Self-reported challenges obtaining ongoing prescription opioids among Australians with chronic non-cancer pain
International Journal of Drug Policy
Background: Policies to address opioid-related harms include strategies to reduce opioid prescribing for new and ongoing pain management. Concerns have been raised that people with chronic non-cancer pain (CNCP) may be adversely affected by prescribing restrictions, and by involuntary tapering and cessation of opioids. We describe self-reported challenges obtaining prescription opioids among people prescribed opioids long-term for CNCP and explore associations with participant and treatment characteristics. Methods: This cross-sectional study analysed data from a longitudinal cohort study of Australians prescribed restricted opioids for CNCP. In 2018, 861 participants who took part in Year 5 follow-up and who also reported past 12-month opioid use were asked about challenges obtaining opioid prescriptions, including prescriber access-related difficulties obtaining prescriptions or having opioids tapered or ceased involuntarily. Associations between challenges and demographics, treatment characteristics including daily opioid dose as oral morphine equivalent milligrams (OME mg/day), substance use disorder (SUD), and opioid dependence were assessed. Results: Overall, 285 (31%) participants reported at least one challenge, predominantly prescriber access-related difficulties (n=177/285; 62%). Prescriber access-related difficulties were associated with younger age (adjustedOR 0.94 per year increase, 95%CI 0.93-0.96), and past 12-month pharmaceutical opioid dependence (adjustedOR 2.25, 95%CI 1.33-3.80). Involuntary opioid tapering or cessation was reported by 73 participants (26% of those reporting challenges) and was associated with lifetime SUD diagnosis (adjustedOR 2.15, 95%CI 1.15-3.90), and opioid doses of ≥200 OME mg/day (adjustedOR 2.41, 95%CI 1.18-4.88). Conclusion: One-third of participants with CNCP reported experiencing challenges obtaining prescriptions for opioids or having their opioid medicines involuntarily reduced. Given increasing restrictions to opioid access, it is important that strategies to reduce opioid-related harms are balanced against the current treatment needs of people prescribed opioids long-term for CNCP.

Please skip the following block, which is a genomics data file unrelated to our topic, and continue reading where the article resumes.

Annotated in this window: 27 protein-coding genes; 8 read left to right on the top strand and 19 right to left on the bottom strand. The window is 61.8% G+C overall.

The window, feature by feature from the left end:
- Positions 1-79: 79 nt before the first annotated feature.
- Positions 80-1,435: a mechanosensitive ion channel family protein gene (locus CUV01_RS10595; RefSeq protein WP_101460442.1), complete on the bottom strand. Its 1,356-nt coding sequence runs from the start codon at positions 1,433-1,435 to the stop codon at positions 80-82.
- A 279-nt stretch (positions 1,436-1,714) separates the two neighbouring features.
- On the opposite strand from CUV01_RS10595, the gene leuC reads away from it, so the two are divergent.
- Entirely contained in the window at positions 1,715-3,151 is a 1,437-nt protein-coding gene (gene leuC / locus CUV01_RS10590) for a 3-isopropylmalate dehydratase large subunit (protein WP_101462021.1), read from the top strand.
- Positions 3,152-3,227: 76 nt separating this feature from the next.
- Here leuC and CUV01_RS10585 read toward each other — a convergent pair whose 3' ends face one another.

Open Access Status
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National Health and Medical Research Council